Inclusiveness means, that victory has to be secured as much in militant strongholds in a swath of land that stretches from the Mediterranean to the Indian Ocean as in the dismal banlieues, run-down, primarily minority-populated, suburbs of French cities that furnished the Islamic State with its largest contingent of European foreign fighters; in the popular neighbourhoods in Tunisia that accounted for the single largest group of foreign fighters in Syria and Iraq; in Riyadh, seat of a government whose citizens accounted for the second largest number of foreign fighters and whose well-funded, decades-long effort to propagate a puritan, intolerant, interpretation of Islam has been a far more important feeding ground for jihadist thinking than the writings of militant Islamist thinkers like Sayyid Qutb; and in Western capitals with Washington in the lead who view retrograde, repressive regimes like those of Saudi Arabia and Egypt as part of the solution rather than part of the problem.
In territorial terms, the Islamic States has been defeated but the problem remains unresolved. Al Qaeda was degraded, to use the language of the Obama administration. In the process, it weakened a jihadist force that increasingly had advocated a gradual approach to the establishment of its harsh interpretation of Islamic law in a bid to ensure public support. Instead of reducing the threat of political violence, the largely military effort to defeat Al Qaeda produced ever more virulent forms of jihadism as embodied by the Islamic State. It may be hard to imagine anything more brutal than the group, but it is a fair assumption that defeating the Islamic State without tackling root causes could lead to something that is even more violent and more vicious.
Defining repressive, autocratic rule and the Islamic State as the greatest threat to stability and security and the furthering of more liberal notions is problematic. In the case of the Islamic State, that definition elevates jihadism – the violent establishment of Pan-Islamic rule based on narrow interpretations of Islamic law and scripture — to the status of a root cause rather than a symptom and expression of a greater and more complex problem. It is an approach that focuses on the immediate nature of the threat and ways to neutralize it rather than on what sparked it. It also neglects the fact that the ideological debate in the Muslim world is to a large extent dominated by schools of thought that do not advocate more open, liberal and pluralistic interpretations of Islam.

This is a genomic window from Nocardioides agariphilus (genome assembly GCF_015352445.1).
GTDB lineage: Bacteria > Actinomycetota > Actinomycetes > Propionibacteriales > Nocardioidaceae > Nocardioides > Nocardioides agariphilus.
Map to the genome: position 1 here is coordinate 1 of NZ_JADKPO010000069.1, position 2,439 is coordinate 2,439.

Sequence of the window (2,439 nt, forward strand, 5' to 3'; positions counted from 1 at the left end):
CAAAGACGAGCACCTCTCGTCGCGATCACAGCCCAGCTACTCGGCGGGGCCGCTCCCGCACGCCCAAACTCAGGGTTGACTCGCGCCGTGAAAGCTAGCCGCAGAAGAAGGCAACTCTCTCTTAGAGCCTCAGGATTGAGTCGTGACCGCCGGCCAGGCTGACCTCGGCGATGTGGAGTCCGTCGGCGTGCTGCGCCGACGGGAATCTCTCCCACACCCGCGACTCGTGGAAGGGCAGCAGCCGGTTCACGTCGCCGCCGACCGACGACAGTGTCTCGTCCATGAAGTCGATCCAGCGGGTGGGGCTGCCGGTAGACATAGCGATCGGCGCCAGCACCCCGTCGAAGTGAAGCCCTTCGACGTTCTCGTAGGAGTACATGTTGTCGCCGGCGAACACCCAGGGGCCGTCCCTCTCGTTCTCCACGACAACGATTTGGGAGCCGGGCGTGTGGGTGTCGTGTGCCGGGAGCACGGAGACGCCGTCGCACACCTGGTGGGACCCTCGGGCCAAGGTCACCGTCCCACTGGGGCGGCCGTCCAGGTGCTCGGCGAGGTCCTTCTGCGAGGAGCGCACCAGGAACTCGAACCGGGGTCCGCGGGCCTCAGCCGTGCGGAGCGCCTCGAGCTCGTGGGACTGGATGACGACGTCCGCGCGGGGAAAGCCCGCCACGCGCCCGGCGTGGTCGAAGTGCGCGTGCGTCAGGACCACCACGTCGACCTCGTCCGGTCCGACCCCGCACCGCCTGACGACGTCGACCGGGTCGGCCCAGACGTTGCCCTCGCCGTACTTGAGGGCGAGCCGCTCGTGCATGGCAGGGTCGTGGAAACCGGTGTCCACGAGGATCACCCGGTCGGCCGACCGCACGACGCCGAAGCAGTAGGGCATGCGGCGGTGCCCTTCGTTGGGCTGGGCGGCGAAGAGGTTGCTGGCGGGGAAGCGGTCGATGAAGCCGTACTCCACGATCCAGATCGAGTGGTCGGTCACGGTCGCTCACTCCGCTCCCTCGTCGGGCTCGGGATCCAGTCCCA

That is where one real challenge lies. It is a challenge first and foremost to Muslims, but also to an international community that would give more liberal Muslim voices significant credibility if it put its money where its mouth is. Support for self-serving regimes and their religious supporters, as in the case of Saudi Arabia and Egypt, reduces the international community’s choices to one between bad and worse, rather than to a palate of policy options that take a stab at rooting out the problem and its underlying causes.
There are no quick solutions or short cuts and the value of partial solutions is questionable. The key is the articulation of policies that over the medium term can help generate an environment more conducive to change rather than the continuous opting for knee-jerk reactions to events and facts on the ground.
One place to look for alternative approaches is Norway. In contrast to most reactions to political violence and expression of pro-jihadist sentiment, Norway’s response to right-wing extremist Anders Behring Breivik’s traumatic attacks in 2011 that killed 77 people stands as a model for how societies can and should uphold concepts of pluralism and human rights. Norway refrained from declaring war on terror, treated Breivik as a common criminal, and refused to compromise on its democratic values. In doing so, Norway offered a successful example of refusing to stigmatise any one group in society by adopting inclusiveness rather than profiling and upholding the very values that autocrats and jihadists challenge.